Dr. Minna and Dr. Jonathan Dowell, assistant professor of internal medicine, contributed to an editorial in the Feb. 24 issue of The New England Journal of Medicine commenting on a study headed by Dana Farber Cancer Research Center. Researchers there found a lung cancer that initially was very sensitive to gefitinib because of a mutation in the EGFR gene developed resistance to the drug because of a second EGFR mutation.

The enhanced understanding of EGFR and these mutations reported in the NEJM study will allow new drugs to be designed to combat these drug-resistant receptors, enabling effective second-line therapy to then be directed at the same target, Dr. Minna wrote.

Other UT Southwestern contributors to the JNCI study were Dr. Joachim Herz, professor of molecular genetics in the Center for Basic Neuroscience; Dr. Hisayuki Shigematsu and Dr. Masaharu Nomura, postdoctoral researchers, and Dr. Takao Takahashi, former postdoctoral researcher, all in the Hamon Center for Therapeutic Oncology Research. Researchers from UT M.D. Anderson Cancer Center in Houston also contributed, as well as investigators in Seattle, Japan, Taiwan and Australia.

Research was supported by grants from the NCI and Bristol-Myers Squibb.


Story Source:

The above story is based on materials provided by University Of Texas Southwestern Medical Center At Dallas. Note: Materials may be edited for content and length.


Cite This Page:

University Of Texas Southwestern Medical Center At Dallas. "Researchers Uncover Mutated Genes Involved In Lung Cancer; One Affects Nonsmokers." ScienceDaily. ScienceDaily, 10 March 2005. <www.sciencedaily.com/releases/2005/03/050309104416.htm>.
University Of Texas Southwestern Medical Center At Dallas. (2005, March 10). Researchers Uncover Mutated Genes Involved In Lung Cancer; One Affects Nonsmokers. ScienceDaily. Retrieved November 24, 2014 from www.sciencedaily.com/releases/2005/03/050309104416.htm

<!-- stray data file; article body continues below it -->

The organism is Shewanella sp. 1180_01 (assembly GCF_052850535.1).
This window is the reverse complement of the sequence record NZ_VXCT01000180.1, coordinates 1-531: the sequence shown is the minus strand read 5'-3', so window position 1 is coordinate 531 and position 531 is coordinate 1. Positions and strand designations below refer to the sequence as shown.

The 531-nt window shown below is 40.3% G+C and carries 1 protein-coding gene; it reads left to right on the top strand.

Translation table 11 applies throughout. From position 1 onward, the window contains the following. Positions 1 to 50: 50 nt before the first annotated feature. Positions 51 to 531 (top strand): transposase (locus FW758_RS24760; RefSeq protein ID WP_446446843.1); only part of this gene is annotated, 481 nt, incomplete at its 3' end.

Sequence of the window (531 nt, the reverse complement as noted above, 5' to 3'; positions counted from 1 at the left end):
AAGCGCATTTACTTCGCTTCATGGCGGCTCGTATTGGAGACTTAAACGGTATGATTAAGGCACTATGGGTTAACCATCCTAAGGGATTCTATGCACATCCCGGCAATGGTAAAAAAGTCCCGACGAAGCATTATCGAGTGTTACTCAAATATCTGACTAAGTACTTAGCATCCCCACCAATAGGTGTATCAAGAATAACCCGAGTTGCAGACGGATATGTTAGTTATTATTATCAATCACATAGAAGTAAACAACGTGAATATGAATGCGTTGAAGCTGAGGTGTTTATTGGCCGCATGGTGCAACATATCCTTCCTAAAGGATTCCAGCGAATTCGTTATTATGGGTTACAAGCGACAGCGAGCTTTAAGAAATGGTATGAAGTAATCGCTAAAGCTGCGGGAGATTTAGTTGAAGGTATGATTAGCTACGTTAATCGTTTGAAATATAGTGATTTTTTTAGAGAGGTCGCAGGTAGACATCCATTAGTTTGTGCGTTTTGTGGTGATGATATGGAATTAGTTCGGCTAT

University Of Texas Southwestern Medical Center At Dallas. "Researchers Uncover Mutated Genes Involved In Lung Cancer; One Affects Nonsmokers." ScienceDaily. www.sciencedaily.com/releases/2005/03/050309104416.htm (accessed November 24, 2014).

Share This


More From ScienceDaily



More Health & Medicine News

Monday, November 24, 2014

Featured Research

from universities, journals, and other organizations


Featured Videos

from AP, Reuters, AFP, and other news services

Winter Can Cause Depression — Here's How To Combat It

Winter Can Cause Depression — Here's How To Combat It

Newsy (Nov. 23, 2014) Millions of American suffer from seasonal depression every year. It can lead to adverse health effects, but there are ways to ease symptoms. Video provided by Newsy
Powered by NewsLook.com
Ebola-Hit Sierra Leone's Late Cocoa Leaves Bitter Taste

Ebola-Hit Sierra Leone's Late Cocoa Leaves Bitter Taste

AFP (Nov. 23, 2014) The arable district of Kenema in Sierra Leone -- at the centre of the Ebola outbreak in May -- has been under quarantine for three months as the cocoa harvest comes in. Duration: 01:32 Video provided by AFP
Powered by NewsLook.com
Don't Fall For Flu Shot Myths

Don't Fall For Flu Shot Myths

Newsy (Nov. 23, 2014) Misconceptions abound when it comes to your annual flu shot. Medical experts say most people older than 6 months should get the shot. Video provided by Newsy
Powered by NewsLook.com
WFP: Ebola Risks Heightened Among Women Throughout Africa

WFP: Ebola Risks Heightened Among Women Throughout Africa

AFP (Nov. 21, 2014) Having children has always been a frightening prospect in Sierra Leone, the world's most dangerous place to give birth, but Ebola has presented an alarming new threat for expectant mothers. Duration: 00:37 Video provided by AFP
Powered by NewsLook.com

Search ScienceDaily

Number of stories in archives: 140,361

Find with keyword(s):
Enter a keyword or phrase to search ScienceDaily for related topics and research stories.

Save/Print:
Share:

Breaking News:

Strange & Offbeat Stories


Health & Medicine

Mind & Brain

Living & Well

In Other News

... from NewsDaily.com

Science News

Health News

Environment News

Technology News



Save/Print:
Share:

Free Subscriptions


Get the latest science news with ScienceDaily's free email newsletters, updated daily and weekly. Or view hourly updated newsfeeds in your RSS reader:

Get Social & Mobile


Keep up to date with the latest news from ScienceDaily via social networks and mobile apps:

Have Feedback?


Tell us what you think of ScienceDaily -- we welcome both positive and negative comments. Have any problems using the site? Questions?
Mobile: iPhone Android Web
Follow: Facebook Twitter Google+
Subscribe: RSS Feeds Email Newsletters
Latest Headlines Health & Medicine Mind & Brain Space & Time Matter & Energy Computers & Math Plants & Animals Earth & Climate Fossils & Ruins